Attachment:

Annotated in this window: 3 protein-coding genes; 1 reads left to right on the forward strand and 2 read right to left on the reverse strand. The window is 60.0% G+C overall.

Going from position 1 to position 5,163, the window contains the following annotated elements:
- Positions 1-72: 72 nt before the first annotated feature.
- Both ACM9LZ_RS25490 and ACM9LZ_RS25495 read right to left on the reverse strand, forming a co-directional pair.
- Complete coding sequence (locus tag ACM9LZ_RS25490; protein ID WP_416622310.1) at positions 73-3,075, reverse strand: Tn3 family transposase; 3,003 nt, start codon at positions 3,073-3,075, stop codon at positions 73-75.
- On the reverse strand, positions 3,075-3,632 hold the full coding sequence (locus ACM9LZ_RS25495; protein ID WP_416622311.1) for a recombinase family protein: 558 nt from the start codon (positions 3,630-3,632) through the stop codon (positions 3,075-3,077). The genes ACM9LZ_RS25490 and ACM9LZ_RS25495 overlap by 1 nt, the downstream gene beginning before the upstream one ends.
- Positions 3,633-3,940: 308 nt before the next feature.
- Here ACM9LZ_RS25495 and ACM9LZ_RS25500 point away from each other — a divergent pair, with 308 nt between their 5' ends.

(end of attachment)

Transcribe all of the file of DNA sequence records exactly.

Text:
Annotated in this window: 3 protein-coding genes; 1 reads left to right on the forward strand and 2 read right to left on the reverse strand. The window is 60.0% G+C overall.

Going from position 1 to position 5,163, the window contains the following annotated elements:
- Positions 1-72: 72 nt before the first annotated feature.
- Both ACM9LZ_RS25490 and ACM9LZ_RS25495 read right to left on the reverse strand, forming a co-directional pair.
- Complete coding sequence (locus tag ACM9LZ_RS25490; protein ID WP_416622310.1) at positions 73-3,075, reverse strand: Tn3 family transposase; 3,003 nt, start codon at positions 3,073-3,075, stop codon at positions 73-75.
- On the reverse strand, positions 3,075-3,632 hold the full coding sequence (locus ACM9LZ_RS25495; protein ID WP_416622311.1) for a recombinase family protein: 558 nt from the start codon (positions 3,630-3,632) through the stop codon (positions 3,075-3,077). The genes ACM9LZ_RS25490 and ACM9LZ_RS25495 overlap by 1 nt, the downstream gene beginning before the upstream one ends.
- Positions 3,633-3,940: 308 nt before the next feature.
- Here ACM9LZ_RS25495 and ACM9LZ_RS25500 point away from each other — a divergent pair, with 308 nt between their 5' ends.